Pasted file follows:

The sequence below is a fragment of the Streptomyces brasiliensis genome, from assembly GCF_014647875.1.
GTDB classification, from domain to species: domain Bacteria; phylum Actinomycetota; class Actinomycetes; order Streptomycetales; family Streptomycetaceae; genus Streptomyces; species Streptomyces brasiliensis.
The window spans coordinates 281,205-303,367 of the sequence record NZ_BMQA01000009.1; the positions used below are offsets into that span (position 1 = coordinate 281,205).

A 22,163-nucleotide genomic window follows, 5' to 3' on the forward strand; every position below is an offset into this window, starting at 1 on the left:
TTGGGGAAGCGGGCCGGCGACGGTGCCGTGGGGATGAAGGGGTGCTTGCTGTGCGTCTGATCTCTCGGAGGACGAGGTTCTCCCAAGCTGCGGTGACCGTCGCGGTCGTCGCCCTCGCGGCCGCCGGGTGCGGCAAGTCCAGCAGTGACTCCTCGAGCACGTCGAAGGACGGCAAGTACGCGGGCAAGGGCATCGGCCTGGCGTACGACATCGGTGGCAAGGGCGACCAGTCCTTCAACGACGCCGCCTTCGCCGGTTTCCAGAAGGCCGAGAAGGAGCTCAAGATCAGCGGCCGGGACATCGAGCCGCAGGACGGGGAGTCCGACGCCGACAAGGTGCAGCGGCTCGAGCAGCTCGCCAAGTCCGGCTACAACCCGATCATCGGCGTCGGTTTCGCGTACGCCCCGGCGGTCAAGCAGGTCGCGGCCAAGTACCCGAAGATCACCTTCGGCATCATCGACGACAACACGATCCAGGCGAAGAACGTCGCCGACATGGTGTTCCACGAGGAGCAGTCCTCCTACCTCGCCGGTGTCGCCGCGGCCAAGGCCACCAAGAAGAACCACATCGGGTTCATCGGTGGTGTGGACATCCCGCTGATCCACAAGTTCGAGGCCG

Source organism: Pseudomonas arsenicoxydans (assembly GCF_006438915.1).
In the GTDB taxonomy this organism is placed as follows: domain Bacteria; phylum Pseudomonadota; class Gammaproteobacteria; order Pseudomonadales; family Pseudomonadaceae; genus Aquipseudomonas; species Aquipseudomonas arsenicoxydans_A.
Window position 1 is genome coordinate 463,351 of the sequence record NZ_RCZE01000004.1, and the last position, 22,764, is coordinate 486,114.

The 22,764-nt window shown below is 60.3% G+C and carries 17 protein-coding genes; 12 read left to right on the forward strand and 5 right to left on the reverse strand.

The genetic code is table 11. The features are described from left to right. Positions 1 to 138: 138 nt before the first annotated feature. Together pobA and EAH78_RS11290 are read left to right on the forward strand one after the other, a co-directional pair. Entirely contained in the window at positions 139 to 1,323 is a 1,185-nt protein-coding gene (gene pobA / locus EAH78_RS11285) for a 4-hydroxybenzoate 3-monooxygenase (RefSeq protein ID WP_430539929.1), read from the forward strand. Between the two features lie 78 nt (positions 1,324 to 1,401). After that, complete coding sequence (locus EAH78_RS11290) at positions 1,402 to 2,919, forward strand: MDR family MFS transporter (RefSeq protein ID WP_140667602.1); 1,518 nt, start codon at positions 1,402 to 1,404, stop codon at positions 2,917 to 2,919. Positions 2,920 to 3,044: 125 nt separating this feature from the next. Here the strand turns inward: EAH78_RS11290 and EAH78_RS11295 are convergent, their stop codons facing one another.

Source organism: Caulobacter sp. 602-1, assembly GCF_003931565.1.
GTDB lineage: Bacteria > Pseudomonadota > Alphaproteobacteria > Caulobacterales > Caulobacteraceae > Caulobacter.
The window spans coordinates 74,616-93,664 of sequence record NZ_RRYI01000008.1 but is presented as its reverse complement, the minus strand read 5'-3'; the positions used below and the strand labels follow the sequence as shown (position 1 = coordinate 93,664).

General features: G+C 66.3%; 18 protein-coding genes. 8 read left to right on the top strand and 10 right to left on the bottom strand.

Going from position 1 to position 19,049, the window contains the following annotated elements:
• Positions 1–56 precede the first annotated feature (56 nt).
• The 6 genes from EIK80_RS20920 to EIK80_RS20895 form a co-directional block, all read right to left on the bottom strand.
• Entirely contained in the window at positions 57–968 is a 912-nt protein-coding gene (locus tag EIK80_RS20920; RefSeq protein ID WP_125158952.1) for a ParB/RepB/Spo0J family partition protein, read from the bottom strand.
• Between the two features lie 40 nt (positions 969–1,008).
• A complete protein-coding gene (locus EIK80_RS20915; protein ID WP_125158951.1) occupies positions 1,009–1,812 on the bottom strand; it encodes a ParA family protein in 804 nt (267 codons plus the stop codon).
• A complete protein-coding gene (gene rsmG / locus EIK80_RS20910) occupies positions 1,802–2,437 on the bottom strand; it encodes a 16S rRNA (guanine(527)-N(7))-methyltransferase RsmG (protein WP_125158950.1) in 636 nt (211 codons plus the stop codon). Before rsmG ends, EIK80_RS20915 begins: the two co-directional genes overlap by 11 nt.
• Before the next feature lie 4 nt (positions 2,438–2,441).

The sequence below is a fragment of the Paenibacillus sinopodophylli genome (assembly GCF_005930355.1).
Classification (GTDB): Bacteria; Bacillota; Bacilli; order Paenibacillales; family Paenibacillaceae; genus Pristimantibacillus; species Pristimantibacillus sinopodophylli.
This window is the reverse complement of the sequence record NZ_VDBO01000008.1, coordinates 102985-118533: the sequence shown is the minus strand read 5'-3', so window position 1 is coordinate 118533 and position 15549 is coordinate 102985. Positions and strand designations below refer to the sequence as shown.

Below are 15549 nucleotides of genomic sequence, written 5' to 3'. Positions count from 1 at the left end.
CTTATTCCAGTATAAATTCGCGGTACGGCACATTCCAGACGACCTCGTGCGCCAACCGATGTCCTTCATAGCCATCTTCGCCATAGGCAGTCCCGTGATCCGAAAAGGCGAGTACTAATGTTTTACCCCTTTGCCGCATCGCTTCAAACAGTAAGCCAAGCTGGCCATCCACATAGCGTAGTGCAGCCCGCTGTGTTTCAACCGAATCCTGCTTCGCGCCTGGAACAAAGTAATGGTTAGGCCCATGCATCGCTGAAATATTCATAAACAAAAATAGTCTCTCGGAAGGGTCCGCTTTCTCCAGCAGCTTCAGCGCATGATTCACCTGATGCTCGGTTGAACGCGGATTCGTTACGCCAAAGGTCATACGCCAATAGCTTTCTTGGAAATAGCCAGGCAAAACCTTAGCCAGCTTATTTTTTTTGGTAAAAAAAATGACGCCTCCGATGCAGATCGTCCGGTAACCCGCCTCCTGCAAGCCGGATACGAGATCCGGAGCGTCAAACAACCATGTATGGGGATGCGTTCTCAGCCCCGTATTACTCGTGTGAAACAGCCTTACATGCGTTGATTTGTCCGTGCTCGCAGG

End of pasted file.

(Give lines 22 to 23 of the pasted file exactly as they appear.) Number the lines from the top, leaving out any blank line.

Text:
• Before the next feature lie 4 nt (positions 2,438–2,441).

The sequence below is a fragment of the Paenibacillus sinopodophylli genome (assembly GCF_005930355.1).